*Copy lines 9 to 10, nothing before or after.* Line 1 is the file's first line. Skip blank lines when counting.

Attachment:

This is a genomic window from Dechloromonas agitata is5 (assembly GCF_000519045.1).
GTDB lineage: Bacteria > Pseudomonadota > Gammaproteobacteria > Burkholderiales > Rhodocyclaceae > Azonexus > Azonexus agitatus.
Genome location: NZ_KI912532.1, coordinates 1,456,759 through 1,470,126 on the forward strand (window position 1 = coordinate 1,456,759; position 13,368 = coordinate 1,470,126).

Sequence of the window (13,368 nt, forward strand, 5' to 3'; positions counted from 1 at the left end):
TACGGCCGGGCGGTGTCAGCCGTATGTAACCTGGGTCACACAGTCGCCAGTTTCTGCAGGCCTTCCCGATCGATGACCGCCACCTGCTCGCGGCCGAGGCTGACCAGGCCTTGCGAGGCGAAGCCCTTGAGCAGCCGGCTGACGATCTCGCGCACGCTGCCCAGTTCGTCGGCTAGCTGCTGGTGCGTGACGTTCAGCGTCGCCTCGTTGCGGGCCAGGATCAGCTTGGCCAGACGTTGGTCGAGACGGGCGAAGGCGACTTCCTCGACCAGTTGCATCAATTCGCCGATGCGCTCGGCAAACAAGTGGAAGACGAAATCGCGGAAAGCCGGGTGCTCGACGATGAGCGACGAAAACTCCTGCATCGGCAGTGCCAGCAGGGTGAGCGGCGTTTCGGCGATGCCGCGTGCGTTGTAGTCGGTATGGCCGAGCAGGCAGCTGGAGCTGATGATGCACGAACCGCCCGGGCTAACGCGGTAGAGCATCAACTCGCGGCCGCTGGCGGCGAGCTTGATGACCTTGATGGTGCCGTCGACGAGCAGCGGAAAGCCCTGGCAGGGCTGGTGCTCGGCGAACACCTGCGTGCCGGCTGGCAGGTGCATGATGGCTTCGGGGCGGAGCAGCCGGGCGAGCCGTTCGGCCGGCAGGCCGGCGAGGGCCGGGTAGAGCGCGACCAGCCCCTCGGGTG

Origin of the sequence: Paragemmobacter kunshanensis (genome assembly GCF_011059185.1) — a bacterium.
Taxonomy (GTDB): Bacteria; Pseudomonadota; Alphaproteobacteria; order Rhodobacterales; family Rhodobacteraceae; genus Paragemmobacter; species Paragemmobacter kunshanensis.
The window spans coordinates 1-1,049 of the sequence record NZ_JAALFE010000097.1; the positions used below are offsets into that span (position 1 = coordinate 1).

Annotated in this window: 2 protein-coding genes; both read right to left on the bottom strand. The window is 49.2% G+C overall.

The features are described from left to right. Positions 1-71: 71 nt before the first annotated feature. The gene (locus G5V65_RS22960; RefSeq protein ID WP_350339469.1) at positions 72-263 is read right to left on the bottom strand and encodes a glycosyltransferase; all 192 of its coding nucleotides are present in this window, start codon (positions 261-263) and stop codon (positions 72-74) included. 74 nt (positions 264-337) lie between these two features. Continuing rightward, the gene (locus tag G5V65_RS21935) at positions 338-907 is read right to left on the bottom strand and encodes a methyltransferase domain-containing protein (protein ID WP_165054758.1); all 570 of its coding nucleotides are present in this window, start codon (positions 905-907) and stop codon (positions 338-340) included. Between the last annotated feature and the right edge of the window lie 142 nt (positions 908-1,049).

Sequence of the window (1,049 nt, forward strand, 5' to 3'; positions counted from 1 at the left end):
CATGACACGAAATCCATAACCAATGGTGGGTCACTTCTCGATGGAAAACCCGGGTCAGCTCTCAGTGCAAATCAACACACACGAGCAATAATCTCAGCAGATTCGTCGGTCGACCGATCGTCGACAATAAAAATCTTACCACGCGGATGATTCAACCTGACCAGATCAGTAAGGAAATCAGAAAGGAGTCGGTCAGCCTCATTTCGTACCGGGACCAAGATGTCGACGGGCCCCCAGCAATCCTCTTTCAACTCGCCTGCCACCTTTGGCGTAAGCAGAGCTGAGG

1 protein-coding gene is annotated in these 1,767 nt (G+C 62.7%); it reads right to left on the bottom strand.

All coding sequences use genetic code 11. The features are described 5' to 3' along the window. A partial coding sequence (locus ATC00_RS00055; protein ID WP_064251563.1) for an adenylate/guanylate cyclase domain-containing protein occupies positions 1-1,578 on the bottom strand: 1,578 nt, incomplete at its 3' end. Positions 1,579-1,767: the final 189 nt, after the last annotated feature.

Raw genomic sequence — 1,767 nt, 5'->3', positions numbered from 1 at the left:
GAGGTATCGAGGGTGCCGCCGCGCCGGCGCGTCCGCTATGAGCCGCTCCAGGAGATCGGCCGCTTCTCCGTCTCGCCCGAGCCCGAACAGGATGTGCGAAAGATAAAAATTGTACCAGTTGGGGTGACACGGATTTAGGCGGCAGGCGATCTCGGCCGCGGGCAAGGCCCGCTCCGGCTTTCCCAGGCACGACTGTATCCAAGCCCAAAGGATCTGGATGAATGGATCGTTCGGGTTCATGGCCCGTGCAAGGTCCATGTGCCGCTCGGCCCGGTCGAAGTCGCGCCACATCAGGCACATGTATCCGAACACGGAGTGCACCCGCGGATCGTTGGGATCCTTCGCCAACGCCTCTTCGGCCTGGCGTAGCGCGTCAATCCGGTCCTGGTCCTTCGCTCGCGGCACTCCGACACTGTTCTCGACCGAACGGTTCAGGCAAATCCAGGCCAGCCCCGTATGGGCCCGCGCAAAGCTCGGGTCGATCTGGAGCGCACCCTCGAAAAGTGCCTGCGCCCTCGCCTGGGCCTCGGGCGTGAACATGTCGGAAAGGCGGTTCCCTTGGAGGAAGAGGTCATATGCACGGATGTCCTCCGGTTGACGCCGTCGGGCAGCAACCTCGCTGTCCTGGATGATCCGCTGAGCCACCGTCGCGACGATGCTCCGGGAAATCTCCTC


Annotated in this window: 2 protein-coding genes; both read right to left on the bottom strand. The window is 49.2% G+C overall.

The features are described from left to right. Positions 1-71: 71 nt before the first annotated feature. The gene (locus G5V65_RS22960; RefSeq protein ID WP_350339469.1) at positions 72-263 is read right to left on the bottom strand and encodes a glycosyltransferase; all 192 of its coding nucleotides are present in this window, start codon (positions 261-263) and stop codon (positions 72-74) included. 74 nt (positions 264-337) lie between these two features. Continuing rightward, the gene (locus tag G5V65_RS21935) at positions 338-907 is read right to left on the bottom strand and encodes a methyltransferase domain-containing protein (protein ID WP_165054758.1); all 570 of its coding nucleotides are present in this window, start codon (positions 905-907) and stop codon (positions 338-340) included. Between the last annotated feature and the right edge of the window lie 142 nt (positions 908-1,049).